Part II. Poetic Writing
My 1-2 Page Reflection About Poetics Writing Insert Here Where I’m From Poem I am from crisp autumn air Short winter days and long winter nights Snowsuits and snow shovels A yearning for spring And the joy of warm summer days I am from lumberjacks and German immigrant farmers Thrifty and hardened grandparents who survived depression and war Carving out a life from the land Towering red barns and neat rows of Holstein cows passed from father to son Bright blue sky over rolling fields I am from collecting eggs still warm from the hen Platters of farm raised poultry and beef Mashed potatoes and mother’s savory gravy Homemade sausage from grampa containing “God knows what” but so tasty Endless jars of home preserved vegetables that lasted all year Cheese curds so fresh they would squeak I am from climbing trees and building forts Swing sets and long bicycle rides Ice skates and snow sleds Evenings playing board games and family sing-a-longs Sitting on the living room carpet listening to Beethoven with my father I am from save up and then buy it Address your elders with respect “Don’t be a little scheißter” and “take your argument outside” Living for my father’s ultimate compliment “That was a good bit of all right!”
Poems Created in Class with Dr. Buckner If I were to see her a mile away I’d know so quickly it was her The bent form struggling against pain trying to live a normal life despite disability If I felt her hands on my head I would know they were hers gentle, massaging, scratching because she knows how good that feels If I heard a voice coming from a rock I’d know her comforting words her humor her laughter like warm blanket on a cold winter evening Chris armed with tape and a scissors hangs out in his family’s garage building whole new worlds out of cardboard boxes and imagination Bio Poem About Self July 19, 2013 Colleen Quiet, thoughtful, independent, capable Daughter of Lee and Judy Lover of my family, purring cats, the smell of fresh cut grass, expressing myself through song Who feels shy in groups, contentment in time spent alone, grateful for people who include me in their life, Who needs exercise, fresh air, sunshine someone to care about me and one-on-one conversations Who gives encouragement and a listening ear Who fears disease, disability, and being alone when I am old Who would like to see society truly value what I do for a living Resident of Graham, Aspen Court Walsh 1st Additional Poetic Writing Bio Poem about a literary character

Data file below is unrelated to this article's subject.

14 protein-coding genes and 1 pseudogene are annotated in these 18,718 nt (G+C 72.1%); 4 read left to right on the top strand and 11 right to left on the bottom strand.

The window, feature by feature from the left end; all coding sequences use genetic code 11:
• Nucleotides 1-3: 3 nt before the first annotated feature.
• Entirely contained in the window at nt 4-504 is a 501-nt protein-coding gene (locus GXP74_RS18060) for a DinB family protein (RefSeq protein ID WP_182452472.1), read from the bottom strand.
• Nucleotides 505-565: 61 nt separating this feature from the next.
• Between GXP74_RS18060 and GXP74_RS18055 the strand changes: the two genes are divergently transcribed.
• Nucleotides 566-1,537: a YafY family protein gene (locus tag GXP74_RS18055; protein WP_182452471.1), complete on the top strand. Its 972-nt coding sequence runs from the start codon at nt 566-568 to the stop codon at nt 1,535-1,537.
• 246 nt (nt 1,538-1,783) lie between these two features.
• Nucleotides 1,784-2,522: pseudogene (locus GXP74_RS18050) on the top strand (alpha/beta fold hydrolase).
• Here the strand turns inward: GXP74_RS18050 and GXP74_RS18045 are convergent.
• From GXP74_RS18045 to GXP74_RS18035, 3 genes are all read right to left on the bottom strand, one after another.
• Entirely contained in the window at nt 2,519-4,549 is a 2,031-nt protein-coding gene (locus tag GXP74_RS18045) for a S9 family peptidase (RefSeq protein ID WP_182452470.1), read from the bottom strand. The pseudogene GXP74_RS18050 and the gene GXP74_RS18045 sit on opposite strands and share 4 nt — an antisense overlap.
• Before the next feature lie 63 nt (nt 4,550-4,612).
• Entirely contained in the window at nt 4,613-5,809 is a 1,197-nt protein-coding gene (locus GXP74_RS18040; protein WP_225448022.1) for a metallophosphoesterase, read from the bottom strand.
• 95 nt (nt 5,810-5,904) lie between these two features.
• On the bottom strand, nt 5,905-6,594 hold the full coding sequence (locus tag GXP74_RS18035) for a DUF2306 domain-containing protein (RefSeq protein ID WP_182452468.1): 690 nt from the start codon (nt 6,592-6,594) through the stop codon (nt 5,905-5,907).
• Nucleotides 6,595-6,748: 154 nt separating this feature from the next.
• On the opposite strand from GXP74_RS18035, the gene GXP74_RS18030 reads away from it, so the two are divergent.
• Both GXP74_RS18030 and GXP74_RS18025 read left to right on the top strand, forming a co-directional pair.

Escape Shasta Honest, uncertain, restless, humble Character in C. S. Lewis’s story Lover of his new found freedom, his new riding skills, and his new companions Who feels bored with his life in Calormene Excitement about traveling north to Narnia, Embarrassed by his lack of “good breeding,” Amazement at finding out he is actually the King of Archenland’s lost son Who fears capture, slavery, and making mistakes, Who would like to see Archenland defeat an attack by Prince Rabadash of Calormene, himself living happily in Narnia, and Bree and Aravis accept him as a friend Major character in “The Horse and His Boy” Prince Cor 2nd Additional Poetic Writing Bright things are beautiful Twinkling, cheerful lights on a Christmas tree Sunlight dancing on a shining lake Glowing moon Spotlights on excited performers Dark things are beautiful My bedroom beckoning sleep Halloween night enlivened with children’s laughter Handsome husband in his Navy dress blues Black pants that make me look thin
Part III. Expressive Writing